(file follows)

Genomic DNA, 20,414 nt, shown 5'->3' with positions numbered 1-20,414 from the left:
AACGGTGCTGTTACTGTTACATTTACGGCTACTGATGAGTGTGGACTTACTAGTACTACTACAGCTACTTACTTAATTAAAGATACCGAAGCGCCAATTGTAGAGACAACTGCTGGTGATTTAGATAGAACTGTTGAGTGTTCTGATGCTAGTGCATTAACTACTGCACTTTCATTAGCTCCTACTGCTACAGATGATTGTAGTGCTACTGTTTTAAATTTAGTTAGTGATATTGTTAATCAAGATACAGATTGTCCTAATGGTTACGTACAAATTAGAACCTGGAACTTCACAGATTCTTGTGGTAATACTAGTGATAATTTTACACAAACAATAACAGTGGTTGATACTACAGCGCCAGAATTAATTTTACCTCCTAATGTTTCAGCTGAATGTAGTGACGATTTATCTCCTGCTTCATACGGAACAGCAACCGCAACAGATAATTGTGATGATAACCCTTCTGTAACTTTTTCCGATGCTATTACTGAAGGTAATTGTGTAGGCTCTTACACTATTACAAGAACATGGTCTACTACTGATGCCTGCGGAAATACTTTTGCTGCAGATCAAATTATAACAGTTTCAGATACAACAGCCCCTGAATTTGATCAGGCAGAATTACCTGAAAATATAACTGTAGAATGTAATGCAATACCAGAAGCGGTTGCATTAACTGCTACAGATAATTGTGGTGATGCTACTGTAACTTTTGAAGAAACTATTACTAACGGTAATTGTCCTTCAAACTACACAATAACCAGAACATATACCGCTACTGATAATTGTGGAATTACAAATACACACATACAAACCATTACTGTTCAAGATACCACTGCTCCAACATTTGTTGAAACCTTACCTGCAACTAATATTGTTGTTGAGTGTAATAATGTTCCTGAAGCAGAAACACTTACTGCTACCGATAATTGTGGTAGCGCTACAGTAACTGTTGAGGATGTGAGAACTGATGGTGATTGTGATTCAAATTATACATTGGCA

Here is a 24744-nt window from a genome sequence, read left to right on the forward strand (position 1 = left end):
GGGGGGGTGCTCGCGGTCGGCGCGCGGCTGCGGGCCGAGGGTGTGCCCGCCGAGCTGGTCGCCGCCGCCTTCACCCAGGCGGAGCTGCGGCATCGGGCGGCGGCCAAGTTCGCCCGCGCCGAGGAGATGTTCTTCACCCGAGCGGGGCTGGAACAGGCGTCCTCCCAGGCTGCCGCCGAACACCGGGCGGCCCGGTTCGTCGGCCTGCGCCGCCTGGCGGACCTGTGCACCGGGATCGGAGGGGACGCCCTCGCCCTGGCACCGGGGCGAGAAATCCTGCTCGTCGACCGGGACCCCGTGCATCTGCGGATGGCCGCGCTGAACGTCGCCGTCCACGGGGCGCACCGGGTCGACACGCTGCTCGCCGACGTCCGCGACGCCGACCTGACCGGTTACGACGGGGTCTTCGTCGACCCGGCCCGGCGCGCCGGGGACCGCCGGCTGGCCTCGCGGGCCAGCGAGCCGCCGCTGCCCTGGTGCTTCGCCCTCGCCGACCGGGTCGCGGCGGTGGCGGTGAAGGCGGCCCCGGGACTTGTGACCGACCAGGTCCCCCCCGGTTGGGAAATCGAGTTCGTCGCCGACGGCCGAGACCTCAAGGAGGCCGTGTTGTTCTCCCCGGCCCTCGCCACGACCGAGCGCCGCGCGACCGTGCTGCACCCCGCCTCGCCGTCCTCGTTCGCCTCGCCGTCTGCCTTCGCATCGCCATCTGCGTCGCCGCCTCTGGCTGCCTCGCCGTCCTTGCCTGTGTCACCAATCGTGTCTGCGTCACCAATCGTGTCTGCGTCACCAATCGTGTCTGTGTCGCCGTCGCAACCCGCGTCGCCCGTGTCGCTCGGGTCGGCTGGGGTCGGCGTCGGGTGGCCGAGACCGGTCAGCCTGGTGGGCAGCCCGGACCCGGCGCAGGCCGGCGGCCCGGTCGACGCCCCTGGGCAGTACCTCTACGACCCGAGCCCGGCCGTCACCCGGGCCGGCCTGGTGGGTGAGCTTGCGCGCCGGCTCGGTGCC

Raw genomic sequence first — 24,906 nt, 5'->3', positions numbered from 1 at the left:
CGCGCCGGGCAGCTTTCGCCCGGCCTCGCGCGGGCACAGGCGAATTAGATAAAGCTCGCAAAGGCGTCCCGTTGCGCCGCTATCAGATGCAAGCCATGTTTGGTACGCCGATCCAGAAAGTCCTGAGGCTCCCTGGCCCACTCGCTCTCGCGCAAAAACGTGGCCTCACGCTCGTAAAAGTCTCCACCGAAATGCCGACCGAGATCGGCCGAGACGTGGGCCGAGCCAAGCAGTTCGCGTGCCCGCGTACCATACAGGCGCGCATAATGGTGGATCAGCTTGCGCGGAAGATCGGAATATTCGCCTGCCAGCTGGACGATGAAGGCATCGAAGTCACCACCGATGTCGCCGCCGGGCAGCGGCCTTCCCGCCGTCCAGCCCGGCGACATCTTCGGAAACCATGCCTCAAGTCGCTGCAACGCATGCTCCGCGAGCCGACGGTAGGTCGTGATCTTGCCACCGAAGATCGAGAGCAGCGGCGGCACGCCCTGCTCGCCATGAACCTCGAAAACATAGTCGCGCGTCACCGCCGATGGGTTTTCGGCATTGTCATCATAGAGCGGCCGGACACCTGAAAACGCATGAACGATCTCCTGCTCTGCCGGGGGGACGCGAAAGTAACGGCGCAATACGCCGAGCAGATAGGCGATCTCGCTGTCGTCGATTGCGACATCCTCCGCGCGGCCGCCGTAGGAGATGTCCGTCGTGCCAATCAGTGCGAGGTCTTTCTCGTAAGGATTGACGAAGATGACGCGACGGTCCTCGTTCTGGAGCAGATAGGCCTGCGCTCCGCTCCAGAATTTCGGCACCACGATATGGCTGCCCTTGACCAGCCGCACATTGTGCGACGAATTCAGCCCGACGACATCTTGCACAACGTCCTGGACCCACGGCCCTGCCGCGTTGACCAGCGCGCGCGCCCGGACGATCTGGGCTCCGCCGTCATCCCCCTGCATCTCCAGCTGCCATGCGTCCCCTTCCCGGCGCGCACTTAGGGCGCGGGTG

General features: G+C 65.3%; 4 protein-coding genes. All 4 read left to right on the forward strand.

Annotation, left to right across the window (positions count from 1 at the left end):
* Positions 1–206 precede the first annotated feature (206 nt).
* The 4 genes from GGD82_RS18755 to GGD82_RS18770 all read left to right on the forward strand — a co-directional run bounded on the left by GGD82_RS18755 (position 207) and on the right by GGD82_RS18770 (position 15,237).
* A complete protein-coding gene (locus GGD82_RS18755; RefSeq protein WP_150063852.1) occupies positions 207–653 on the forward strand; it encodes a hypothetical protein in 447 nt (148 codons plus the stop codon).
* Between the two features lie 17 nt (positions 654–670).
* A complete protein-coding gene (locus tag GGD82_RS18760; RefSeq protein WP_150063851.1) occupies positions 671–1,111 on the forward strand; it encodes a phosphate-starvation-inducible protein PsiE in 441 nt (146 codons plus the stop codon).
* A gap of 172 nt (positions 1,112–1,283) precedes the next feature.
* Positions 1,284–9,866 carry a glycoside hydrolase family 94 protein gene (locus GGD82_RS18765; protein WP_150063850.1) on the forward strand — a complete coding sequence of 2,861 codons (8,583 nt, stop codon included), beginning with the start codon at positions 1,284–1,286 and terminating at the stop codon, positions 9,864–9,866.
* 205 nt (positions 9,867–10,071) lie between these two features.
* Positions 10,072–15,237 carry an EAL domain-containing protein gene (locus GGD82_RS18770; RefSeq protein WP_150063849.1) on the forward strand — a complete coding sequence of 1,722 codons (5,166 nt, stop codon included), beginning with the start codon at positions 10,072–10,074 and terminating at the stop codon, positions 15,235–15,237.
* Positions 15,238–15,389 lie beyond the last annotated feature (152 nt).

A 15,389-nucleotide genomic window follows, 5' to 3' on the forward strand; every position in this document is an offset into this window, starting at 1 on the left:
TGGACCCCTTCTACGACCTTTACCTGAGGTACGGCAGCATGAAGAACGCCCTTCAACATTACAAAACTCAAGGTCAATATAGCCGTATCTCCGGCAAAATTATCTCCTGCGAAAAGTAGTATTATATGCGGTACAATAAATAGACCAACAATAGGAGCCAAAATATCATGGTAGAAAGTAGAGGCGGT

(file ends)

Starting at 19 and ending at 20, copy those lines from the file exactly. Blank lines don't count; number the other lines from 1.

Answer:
A 15,389-nucleotide genomic window follows, 5' to 3' on the forward strand; every position in this document is an offset into this window, starting at 1 on the left:
TGGACCCCTTCTACGACCTTTACCTGAGGTACGGCAGCATGAAGAACGCCCTTCAACATTACAAAACTCAAGGTCAATATAGCCGTATCTCCGGCAAAATTATCTCCTGCGAAAAGTAGTATTATATGCGGTACAATAAATAGACCAACAATAGGAGCCAAAATATCATGGTAGAAAGTAGAGGCGGT